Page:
BMW Group will open its Cell Manufacturing Competence Center this fall

The BMW Group will to open its Cell Manufacturing Competence Center (CCMC) in the fall. With the emission control approval procedure now complete, the necessary conditions are in place for the commissioning of near-standard production of lithium-ion battery cells at the Parsdorf Competence Center outside Munich. .

In an area of ​​approximately 15,000 square meters, the BMW Group will demonstrate the industrial feasibility of future generations of high-performance battery cells. The skills center’s pilot line will enable the analysis and understanding of the cellular value creation processes.

BMW Group Battery Cell Manufacturing Competence Center / CMCC in Parsdorf near Munich (under construction); May 2022


This will allow future suppliers to produce cells to the BMW Group’s own specifications and thus further optimize battery cell production in terms of quality, yield and cost. The company is currently ruling out the possibility of establishing its own large-scale battery cell production.

The Cell Manufacturing Competence Center in Parsdorf is the next logical step towards penetrating all aspects of the battery cell value chain. After the successful establishment of the Battery Cell Competence Center (BCCC), we now focus on production processes. We validate the manufacturability of lithium-ion battery cells for standard large-scale production, in terms of quality, efficiency and cost.

—Markus Fallböhmer, Head of Production Engines, E-Drives at BMW Group

The investment in the initial development phase of the Cell Manufacturing Competence Center amounts to approximately 170 million euros. About 80 employees will work at the Parsdorf site. The German Federal Ministry of Economics and the Bavarian Ministry of Economics, Regional Development and Energy are supporting the project as part of the EU funding process IPCEI (Important Projects of Common European Interest).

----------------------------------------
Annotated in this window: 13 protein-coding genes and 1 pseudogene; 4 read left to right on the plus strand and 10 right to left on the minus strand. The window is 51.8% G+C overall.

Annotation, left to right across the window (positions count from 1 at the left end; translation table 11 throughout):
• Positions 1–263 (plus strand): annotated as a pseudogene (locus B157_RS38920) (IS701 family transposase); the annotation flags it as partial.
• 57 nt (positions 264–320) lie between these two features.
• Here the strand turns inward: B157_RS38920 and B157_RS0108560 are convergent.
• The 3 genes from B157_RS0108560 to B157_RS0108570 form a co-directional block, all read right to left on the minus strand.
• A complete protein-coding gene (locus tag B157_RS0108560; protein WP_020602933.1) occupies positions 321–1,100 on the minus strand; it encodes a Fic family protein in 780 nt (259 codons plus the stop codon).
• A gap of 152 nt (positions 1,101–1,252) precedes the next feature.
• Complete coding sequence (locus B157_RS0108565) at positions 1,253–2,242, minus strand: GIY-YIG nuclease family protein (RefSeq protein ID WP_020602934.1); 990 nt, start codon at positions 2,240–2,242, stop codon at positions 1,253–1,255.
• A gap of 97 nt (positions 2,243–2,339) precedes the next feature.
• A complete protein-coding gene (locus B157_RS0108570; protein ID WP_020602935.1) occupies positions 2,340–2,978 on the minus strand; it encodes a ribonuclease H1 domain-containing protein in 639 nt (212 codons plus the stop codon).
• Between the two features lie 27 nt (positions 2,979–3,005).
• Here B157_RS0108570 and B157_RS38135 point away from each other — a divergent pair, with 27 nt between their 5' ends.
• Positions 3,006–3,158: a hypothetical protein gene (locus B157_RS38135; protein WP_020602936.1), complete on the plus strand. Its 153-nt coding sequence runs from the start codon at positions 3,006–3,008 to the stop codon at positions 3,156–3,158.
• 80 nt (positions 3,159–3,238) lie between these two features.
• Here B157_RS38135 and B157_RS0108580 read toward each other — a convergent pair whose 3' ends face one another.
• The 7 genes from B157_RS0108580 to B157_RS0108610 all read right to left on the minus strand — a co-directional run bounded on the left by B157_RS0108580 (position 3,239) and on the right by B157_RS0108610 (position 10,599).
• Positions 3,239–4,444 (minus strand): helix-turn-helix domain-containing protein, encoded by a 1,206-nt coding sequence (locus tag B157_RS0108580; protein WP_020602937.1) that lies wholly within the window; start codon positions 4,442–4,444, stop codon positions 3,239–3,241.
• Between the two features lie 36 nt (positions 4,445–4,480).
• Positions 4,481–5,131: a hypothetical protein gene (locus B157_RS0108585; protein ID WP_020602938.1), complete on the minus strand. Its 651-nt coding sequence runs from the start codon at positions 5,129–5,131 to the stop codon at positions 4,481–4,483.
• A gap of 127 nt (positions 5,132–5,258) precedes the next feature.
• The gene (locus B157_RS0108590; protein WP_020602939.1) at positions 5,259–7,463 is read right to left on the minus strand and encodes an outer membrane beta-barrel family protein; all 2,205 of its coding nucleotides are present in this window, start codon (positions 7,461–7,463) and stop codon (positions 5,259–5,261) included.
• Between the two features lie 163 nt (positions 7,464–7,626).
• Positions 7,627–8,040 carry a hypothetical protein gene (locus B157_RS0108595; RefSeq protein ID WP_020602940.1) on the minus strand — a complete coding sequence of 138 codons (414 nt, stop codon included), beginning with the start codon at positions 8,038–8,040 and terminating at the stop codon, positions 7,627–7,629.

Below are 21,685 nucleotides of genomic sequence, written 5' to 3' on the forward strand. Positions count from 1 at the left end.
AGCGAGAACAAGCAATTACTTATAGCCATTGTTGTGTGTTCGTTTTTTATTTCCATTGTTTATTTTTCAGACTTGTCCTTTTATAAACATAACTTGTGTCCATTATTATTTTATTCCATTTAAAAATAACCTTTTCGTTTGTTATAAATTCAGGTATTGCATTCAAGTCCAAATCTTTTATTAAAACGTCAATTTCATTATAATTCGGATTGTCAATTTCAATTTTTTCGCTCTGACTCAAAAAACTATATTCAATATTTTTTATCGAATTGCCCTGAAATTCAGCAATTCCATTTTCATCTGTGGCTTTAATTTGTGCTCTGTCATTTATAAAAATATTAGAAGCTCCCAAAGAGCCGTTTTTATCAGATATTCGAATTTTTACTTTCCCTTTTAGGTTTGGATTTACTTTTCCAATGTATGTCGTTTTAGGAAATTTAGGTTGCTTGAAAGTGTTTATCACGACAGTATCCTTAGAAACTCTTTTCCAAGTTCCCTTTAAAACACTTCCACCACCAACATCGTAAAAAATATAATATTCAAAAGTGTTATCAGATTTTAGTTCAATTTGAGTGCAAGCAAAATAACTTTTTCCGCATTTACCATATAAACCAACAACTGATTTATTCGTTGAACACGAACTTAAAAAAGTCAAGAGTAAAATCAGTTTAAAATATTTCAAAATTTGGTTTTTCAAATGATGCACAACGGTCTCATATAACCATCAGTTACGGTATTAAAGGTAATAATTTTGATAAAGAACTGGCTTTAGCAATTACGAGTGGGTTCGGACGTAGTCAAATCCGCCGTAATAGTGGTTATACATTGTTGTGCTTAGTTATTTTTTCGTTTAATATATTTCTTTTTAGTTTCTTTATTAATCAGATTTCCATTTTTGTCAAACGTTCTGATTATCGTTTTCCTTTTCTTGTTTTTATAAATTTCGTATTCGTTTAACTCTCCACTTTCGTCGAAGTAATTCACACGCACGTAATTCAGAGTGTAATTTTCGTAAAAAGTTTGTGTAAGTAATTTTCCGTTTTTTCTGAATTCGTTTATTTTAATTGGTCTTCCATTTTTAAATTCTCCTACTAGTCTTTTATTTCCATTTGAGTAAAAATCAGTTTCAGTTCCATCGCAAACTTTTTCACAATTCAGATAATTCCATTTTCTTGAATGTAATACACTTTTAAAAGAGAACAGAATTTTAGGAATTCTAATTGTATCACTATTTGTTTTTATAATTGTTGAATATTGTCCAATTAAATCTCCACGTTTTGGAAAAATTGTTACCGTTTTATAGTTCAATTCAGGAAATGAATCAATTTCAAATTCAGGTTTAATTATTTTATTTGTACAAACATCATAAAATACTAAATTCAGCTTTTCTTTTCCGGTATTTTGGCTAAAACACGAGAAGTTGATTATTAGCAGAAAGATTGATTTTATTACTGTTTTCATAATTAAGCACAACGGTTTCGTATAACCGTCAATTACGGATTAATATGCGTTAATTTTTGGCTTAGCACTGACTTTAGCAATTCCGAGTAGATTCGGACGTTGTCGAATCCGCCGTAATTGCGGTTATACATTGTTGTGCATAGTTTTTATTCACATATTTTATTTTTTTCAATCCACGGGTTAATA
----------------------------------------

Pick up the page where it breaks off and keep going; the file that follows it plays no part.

Due to the complex technologies involved, production of the battery cells will be commissioned in stages, with production expected to start at CMCC in the fall. In the initial phase of the ramp-up, the electrode production systems will be installed and run-in. During this step, raw materials, such as graphite and nickel oxides for battery electrodes, are metered and mixed. This is followed by the coating of the metal sheets and the final compression.

In the second phase, the systems for the subsequent assembly and formation of the cells will be installed. In this step, the electrodes are processed along with the other sub-components to create battery cells and are formed and checked for quality. The whole ramp-up process will take about a year. Over the next year, the production of near-standard battery cells at the competence center will switch to normal operation.

In Parsdorf, work will also focus on innovative production processes and systems that can be used in standard production. The BMW Group will produce sample battery cells at this site for the next generation of battery technology for use in the Neue Klasse.

The Neue Klasse represents a major technological leap for the company in electric drive systems. The goal is to significantly increase the energy density of the next generation of lithium-ion cells and, at the same time, reduce material usage and production costs. The CMCC will make an important contribution to this.

Operations in Parsdorf will rely on electricity generated from renewable energies, in particular from photovoltaic systems installed on the roof of the building. The parking spaces in the garage are also equipped with a charging infrastructure.

The BMW Group sources battery cells from leading cell manufacturers. The rest of the value creation, i.e. the preparation of cells and the production of modules and high-voltage batteries, takes place at the car manufacturer. Components for the electric powertrain are manufactured at multiple sites in the BMW Group production network. For example, high-voltage batteries, battery modules and components are produced in Germany at factories in Dingolfing, Regensburg and Leipzig. Other electric powertrain components come from the Spartanburg plant in the United States and the BMW Brilliance Automotive joint venture in China.

Marjorie N. McClure